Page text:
Some Canola Seeds Were Genetically Engineered Later
Genetic engineering came into play years later as these canola plants were genetically modified to be tolerant to Roundup and also to produce Bt toxins that are toxic to certain insects. This genetic engineering involves splicing genes, and the specific purpose was to make this crop less susceptible to insects and disease.
It’s important to understand that the crops didn’t morph from rapeseed to canola using genetic engineering -- that happened through a natural breeding hybridization process.
Therefore, it’s not in canola’s “life blood” that it is a genetically engineered oil at it’s foundational level.
Some Canola Remains Non-GMO — And Never Has Been Genetically Modified
When genetic modification gained popularity in the 90s, not all canola seeds were genetically modified — there were plant strains that remained untouched. Those are just the seeds now being used for all of the Non-GMO Project Verified Canola Oil and in Organic Canola Oil (which can not use seeds that have been genetically modified).
The USDA National Organic Program actually outlaws the use of GMOs in any organic products: “The use of GMOs is prohibited in organic production and handling.” You can read the USDA NOP Organic guidelines here which outlaw GMOs and require programs for GMO avoidance to be in place.
The Non-GMO Project also heavily vets and genetically tests the products that their seal appears on, so if you have wondered how it’s possible that they are verifying organic and non-GMO canola oil, this is how. These particular seeds are, in fact, naturally non-GMO and always have been.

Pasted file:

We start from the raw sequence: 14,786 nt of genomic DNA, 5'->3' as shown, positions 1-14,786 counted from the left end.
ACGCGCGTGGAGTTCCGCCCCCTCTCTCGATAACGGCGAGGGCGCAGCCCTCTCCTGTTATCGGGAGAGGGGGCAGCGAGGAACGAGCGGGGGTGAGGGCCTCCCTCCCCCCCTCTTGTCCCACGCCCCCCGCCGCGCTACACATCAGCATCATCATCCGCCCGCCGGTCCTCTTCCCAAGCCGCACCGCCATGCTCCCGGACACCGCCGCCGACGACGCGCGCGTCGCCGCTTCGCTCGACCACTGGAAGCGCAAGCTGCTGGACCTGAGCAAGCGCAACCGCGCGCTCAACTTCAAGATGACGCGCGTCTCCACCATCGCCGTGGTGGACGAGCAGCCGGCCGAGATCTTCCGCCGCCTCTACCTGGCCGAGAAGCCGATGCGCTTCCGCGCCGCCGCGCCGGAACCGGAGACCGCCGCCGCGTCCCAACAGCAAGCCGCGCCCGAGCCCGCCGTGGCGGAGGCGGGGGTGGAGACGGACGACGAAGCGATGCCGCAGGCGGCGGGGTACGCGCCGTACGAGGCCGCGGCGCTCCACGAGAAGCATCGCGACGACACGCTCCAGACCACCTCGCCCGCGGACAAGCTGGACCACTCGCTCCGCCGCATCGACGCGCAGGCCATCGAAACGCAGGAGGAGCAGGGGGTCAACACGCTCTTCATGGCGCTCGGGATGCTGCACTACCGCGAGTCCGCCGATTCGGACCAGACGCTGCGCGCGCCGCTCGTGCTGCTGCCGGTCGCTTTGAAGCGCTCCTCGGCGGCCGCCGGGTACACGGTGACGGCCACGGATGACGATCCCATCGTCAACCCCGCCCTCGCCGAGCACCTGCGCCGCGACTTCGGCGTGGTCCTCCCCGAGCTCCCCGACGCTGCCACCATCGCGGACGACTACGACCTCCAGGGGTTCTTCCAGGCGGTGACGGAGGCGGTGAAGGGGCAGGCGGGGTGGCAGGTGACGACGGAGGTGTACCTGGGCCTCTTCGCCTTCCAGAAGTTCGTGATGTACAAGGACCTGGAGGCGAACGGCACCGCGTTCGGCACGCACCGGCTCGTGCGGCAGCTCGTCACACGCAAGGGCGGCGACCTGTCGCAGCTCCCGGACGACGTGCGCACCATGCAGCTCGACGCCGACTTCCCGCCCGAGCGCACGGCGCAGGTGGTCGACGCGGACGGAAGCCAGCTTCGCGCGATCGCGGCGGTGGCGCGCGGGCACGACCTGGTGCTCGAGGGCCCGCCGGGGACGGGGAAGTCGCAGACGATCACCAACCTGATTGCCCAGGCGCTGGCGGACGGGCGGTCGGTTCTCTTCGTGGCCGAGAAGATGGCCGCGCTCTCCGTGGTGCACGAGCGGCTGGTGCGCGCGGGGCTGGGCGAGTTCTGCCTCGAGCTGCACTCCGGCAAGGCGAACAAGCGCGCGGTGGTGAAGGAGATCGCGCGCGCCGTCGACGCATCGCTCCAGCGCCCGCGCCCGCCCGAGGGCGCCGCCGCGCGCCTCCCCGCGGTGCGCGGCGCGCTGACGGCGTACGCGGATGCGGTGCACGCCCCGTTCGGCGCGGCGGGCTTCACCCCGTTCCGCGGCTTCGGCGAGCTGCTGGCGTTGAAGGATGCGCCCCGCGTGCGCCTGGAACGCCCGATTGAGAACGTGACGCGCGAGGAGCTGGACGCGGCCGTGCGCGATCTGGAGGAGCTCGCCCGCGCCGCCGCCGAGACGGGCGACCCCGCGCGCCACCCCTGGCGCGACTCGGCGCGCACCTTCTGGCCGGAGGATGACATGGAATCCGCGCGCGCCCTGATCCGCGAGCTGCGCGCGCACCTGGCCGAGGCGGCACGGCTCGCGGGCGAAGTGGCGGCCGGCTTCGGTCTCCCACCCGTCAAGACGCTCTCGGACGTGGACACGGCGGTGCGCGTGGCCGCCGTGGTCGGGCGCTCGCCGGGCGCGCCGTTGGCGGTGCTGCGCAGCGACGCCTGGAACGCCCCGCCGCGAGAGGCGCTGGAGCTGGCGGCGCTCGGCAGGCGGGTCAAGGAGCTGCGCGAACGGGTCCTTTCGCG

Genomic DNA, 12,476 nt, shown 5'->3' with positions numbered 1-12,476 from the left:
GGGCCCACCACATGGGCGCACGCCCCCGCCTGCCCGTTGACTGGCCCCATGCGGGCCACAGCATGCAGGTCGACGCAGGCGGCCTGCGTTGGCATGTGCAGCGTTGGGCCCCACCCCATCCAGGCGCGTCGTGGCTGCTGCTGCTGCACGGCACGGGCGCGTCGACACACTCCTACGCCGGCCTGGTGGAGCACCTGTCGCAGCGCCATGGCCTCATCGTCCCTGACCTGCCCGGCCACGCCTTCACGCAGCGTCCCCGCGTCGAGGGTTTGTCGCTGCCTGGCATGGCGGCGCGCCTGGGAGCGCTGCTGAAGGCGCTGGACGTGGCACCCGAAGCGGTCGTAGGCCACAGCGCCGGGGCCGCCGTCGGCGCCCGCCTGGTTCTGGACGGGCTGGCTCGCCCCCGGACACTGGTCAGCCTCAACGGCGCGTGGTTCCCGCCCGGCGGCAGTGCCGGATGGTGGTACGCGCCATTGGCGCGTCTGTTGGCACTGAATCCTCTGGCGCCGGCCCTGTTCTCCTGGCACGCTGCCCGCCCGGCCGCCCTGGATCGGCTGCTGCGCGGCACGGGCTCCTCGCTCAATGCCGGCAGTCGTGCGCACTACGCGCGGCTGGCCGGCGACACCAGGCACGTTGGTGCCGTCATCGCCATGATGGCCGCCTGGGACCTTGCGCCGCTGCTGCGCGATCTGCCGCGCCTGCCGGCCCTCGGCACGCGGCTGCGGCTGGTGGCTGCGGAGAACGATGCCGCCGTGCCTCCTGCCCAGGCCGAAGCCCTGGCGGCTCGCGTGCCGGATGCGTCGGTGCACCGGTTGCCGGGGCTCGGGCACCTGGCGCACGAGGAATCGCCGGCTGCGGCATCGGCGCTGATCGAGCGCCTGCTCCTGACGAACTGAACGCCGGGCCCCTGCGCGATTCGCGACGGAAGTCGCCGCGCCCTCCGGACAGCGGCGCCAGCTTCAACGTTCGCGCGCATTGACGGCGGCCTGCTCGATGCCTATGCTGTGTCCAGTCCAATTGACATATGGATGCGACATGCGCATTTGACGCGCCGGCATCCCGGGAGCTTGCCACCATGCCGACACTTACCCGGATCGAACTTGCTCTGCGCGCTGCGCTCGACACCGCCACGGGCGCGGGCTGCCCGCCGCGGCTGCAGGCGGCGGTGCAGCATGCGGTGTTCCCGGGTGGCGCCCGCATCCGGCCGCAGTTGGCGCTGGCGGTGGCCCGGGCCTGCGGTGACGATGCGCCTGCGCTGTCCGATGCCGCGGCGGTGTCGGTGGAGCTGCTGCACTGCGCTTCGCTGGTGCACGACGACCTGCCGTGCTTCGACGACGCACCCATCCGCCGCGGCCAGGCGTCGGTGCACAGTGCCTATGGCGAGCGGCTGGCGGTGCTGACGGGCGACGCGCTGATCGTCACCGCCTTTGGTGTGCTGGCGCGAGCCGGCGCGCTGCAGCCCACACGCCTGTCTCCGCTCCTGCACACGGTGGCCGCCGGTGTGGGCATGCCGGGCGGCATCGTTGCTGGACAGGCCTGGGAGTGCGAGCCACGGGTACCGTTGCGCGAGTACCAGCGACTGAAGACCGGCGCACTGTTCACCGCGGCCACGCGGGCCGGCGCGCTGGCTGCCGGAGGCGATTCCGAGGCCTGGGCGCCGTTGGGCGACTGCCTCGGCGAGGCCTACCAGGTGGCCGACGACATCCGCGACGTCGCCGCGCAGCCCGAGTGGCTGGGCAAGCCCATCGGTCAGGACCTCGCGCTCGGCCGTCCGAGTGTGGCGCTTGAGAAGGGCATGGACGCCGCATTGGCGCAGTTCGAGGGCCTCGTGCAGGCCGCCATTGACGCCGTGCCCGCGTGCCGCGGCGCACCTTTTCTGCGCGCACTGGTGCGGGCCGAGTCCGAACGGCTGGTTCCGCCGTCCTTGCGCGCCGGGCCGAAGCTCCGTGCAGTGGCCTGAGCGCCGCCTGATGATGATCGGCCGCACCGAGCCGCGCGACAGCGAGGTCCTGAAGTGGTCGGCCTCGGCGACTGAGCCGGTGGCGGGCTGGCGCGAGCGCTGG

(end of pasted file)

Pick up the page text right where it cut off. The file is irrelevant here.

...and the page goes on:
Backed By The USDA National Organic Program and The Non-GMO Project
I have heard "conspiracy-theory"-like claims that any Organic Canola Oil which bears the USDA NOP seal is simply lying — that it can’t be non-GMO or organic. And that the same applies to canola products with the Non-GMO Project Verified seal. This claim is absolutely 100% false.
I promise you, the USDA National Organic Program AND the Non-GMO Project Verified team is not lying and putting their seals on something that is actually genetically modified. Their companies exist primarily to keep information on what is in food and how it’s made, public to the consumer. Their reputation depends on it.
The Non-GMO Project’s primary job is to show you what contains GMOs and what does not. And they use science and detailed quality control processes to back themselves up. As a manufacturer, you can’t use their seal without their approval, and that approval requires facility audits, paperwork trails and genetic testing to ensure that every product that uses their seal doesn’t have any GMOs in it.
In summary, if you see Organic or Non-GMO Canola Oil and wonder — how can this even exist? It can.
What Do I Have To Gain In Sharing This?
Some will say in retort to this article — she’s just saying this “propaganda” to make money or support big business. However, here’s the thing: as a small start-up company 7 years ago, I support neither the canola industry or “big ag" in particular. And we sell at least 30 different kinds of oil, so I have no personal gain if I sell more canola oil over other oils.
I could easily steer natural food manufacturers away from it as I could open the door towards it — and depending on the situation, I have taken both sides.
What personally drives me to share this is the need to see accurate information spread. I have no problem sharing negative information about canola or any other oil if it’s true — but the truth is the primary point for me.
Tell the truth, tell the truth, tell the truth — that’s my mantra.